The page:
Point of View: I had a car and ditched it for public transit. You can too
Montrealer Jessica Goodsell says getting rid of her car made her feel free for the 1st time in years
I grew up in the Eastern Townships. The only way to get around was by car, so I got my learner's permit as soon as I was eligible and drove my parents' spare car everywhere until I was able to buy my own.
It's safe to say I was thoroughly entrenched in the car-ownership lifestyle. But when I moved to Verdun two years ago, the equation changed. Drastically.
Parking was no longer plentiful — if I did have to drive, that meant planning my day to make sure I didn't have to circle the block for half an hour looking for parking when I returned home. Even if I wasn't taking the car, I had to start it and go for a drive every week because of street cleaning. And I had nowhere to plug in my block heater.
One day I was driving with my partner out to visit their family in the West Island. We were stuck in traffic on the Décarie (of course!) and I had the sudden realization that I had just spent 45 minutes shovelling my car out from under a snowbank, and now I was sitting in traffic. It would have been faster (and cheaper!) to take public transit.
We've come to think of the burdens of owning a car as a given. Shovelling driveways and clearing off the car, getting up early to move the car due to street cleaning, taking the car to the garage for maintenance, paying for that maintenance, as well as fuel, sitting in traffic, spending time looking for parking — the list goes on.
Take a minute to reflect on how much time you're spending on your car on a regular basis. It might surprise you. Then, calculate how much money it is costing you to own and operate your car. It may sting a little.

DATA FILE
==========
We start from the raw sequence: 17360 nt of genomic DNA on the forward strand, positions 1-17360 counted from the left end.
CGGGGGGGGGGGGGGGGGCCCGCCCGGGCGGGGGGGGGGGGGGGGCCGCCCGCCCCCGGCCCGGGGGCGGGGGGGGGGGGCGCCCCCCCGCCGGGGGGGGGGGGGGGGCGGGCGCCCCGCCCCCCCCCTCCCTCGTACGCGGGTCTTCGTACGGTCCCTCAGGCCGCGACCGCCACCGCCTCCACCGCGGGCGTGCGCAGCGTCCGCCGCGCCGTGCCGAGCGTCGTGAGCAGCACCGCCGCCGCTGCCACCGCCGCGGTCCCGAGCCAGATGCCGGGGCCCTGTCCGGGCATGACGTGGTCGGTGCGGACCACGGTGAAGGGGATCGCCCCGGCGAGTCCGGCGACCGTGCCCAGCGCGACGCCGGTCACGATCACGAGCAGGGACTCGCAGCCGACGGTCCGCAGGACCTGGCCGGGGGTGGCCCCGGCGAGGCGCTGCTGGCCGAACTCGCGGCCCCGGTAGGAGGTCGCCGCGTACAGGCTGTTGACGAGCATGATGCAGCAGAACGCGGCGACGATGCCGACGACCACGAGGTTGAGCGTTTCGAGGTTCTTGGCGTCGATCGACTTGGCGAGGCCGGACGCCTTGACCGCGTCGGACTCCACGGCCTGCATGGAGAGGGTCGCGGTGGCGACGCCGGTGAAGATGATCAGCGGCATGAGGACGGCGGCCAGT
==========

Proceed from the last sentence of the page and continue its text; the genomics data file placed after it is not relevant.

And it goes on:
When I ran my numbers, it became clear that getting around exclusively by public transit was the cheaper, easier and at times, quicker option. In my last full year of owning a car, fuel alone exceeded what I am currently spending to get around.
Without the burden of a car, I was able to save up and buy a house near the Metro with my partner on our entry-level salaries. We have no driveway to shovel, so even after a few feet of snow, it only takes us five minutes to shovel the walkway and be on our way. We step outside at 8:30 a.m. and arrive at work by 9.
If I need a car for my quarterly trip to Costco or for road trips, I simply book a car-share vehicle. In some cases, going out requires a little extra planning, but the benefits of my car-free lifestyle are immeasurable. Above all, I am no longer a slave to my car. For the first time since I got my licence, I feel free.
Sure, sometimes the Metro is delayed on my commute, but compared to there always being congestion on the roads at rush hour, I'll take it. Besides, on the Metro, I can just read a book or answer emails without having to worry about paying attention to the road, so a delay often isn't that big of a deal.
If you are in a typical urban Montreal neighbourhood but still own a car, I would recommend giving the car-free lifestyle a try for a few weeks. At first, shaking up your routine can be a little weird, but ditching your car is a game-changer once you make some adjustments and come out on the other side.
A few tips to get your car-free life started:
- Patronize your local grocery stores. Have larger items delivered.
- Explore the services and resources available in your neighbourhood.
- Try commuting by public transit and explore different routes to see what works for you.
- Walk or bike to do your errands when you can. It's free transport and free exercise.
Most importantly, if going car-free doesn't work for you, it's likely not a failure on your part. To make public transit an option for the majority of commuters, the system needs to be drastically expanded and made universally accessible.
We should all be advocating for new and existing housing developments, both in and around Montreal, to be served by good, frequent and affordable public transit.
I'm hopeful that with the new public transit projects springing up all over the island, the transit-centred development that will follow will make car-free lifestyles doable for many more people.